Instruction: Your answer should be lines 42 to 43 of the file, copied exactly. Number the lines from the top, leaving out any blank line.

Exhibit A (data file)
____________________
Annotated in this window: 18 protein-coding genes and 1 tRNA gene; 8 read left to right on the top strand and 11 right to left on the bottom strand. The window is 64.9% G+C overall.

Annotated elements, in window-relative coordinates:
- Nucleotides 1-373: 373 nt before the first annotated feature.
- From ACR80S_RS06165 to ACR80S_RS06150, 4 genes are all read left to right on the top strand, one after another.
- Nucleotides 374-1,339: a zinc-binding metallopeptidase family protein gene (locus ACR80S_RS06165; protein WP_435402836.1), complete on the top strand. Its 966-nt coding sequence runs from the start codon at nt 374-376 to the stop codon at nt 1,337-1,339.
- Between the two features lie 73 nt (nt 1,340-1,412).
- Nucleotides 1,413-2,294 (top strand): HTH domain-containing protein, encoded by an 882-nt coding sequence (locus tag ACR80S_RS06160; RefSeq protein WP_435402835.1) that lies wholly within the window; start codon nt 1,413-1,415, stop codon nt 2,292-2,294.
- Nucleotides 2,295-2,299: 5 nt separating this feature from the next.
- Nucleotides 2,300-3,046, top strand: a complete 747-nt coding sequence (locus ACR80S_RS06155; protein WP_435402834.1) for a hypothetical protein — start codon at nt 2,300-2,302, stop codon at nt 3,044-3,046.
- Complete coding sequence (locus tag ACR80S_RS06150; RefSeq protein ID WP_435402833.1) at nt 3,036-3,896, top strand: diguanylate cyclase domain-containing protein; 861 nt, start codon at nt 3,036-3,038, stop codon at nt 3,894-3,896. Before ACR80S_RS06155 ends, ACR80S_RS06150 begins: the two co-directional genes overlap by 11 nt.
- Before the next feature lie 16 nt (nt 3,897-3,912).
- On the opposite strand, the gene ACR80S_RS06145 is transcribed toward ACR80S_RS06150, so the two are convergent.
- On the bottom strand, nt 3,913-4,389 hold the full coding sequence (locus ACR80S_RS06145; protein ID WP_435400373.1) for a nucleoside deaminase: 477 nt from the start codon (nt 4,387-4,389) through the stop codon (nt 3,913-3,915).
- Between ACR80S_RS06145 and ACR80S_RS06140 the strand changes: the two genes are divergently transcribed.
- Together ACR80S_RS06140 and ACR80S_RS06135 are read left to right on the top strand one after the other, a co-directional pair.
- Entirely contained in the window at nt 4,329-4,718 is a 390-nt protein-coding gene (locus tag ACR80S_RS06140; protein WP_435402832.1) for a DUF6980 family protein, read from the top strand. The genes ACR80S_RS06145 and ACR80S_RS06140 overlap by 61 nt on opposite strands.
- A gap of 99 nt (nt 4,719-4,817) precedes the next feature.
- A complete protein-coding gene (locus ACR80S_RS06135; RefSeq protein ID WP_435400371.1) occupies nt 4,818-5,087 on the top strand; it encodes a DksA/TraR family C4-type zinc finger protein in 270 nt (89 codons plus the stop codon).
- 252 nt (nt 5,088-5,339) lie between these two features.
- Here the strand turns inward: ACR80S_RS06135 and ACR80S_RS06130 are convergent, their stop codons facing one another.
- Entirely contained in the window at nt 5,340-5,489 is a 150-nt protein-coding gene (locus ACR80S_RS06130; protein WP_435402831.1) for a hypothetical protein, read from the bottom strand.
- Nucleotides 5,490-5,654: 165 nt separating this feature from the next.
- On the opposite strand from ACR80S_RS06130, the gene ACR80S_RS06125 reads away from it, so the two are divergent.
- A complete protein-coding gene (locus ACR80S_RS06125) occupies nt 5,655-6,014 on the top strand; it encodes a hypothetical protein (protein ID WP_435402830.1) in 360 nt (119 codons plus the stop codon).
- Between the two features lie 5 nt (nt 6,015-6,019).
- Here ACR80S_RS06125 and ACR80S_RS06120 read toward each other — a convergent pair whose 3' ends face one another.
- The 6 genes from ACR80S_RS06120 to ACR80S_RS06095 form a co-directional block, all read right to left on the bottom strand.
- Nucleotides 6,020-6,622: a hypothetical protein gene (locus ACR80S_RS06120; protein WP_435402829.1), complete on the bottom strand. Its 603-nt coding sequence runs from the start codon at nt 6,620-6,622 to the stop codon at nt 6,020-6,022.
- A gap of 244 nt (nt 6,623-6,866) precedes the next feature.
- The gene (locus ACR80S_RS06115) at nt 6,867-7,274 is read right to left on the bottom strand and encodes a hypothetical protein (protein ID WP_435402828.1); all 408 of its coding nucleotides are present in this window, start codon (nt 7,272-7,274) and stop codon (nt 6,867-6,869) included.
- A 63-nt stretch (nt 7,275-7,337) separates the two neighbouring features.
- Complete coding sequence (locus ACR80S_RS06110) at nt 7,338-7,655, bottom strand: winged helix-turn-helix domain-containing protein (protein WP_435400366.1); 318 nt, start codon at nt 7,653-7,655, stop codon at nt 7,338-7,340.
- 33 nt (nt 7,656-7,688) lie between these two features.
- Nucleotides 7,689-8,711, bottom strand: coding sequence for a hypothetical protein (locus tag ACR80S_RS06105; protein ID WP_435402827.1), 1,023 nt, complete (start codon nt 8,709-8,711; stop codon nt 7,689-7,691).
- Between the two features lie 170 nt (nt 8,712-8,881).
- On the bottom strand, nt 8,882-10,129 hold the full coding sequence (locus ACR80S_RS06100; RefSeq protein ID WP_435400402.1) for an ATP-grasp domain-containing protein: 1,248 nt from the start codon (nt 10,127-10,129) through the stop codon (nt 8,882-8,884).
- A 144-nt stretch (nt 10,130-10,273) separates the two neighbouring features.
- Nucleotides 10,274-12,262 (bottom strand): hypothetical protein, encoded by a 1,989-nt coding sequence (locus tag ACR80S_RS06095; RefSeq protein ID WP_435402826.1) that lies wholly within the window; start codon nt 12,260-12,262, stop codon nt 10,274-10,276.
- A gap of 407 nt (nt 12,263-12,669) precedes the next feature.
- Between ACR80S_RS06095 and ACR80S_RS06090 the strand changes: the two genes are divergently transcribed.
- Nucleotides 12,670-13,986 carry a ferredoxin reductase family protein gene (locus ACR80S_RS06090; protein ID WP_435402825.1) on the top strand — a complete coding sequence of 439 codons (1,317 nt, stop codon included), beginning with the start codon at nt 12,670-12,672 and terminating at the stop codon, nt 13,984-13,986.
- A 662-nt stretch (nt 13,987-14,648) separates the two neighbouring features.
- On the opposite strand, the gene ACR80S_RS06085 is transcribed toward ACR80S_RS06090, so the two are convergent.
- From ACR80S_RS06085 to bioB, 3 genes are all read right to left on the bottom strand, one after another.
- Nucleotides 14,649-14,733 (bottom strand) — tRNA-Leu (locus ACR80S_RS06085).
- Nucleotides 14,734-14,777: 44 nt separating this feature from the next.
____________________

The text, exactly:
- A 662-nt stretch (nt 13,987-14,648) separates the two neighbouring features.
- On the opposite strand, the gene ACR80S_RS06085 is transcribed toward ACR80S_RS06090, so the two are convergent.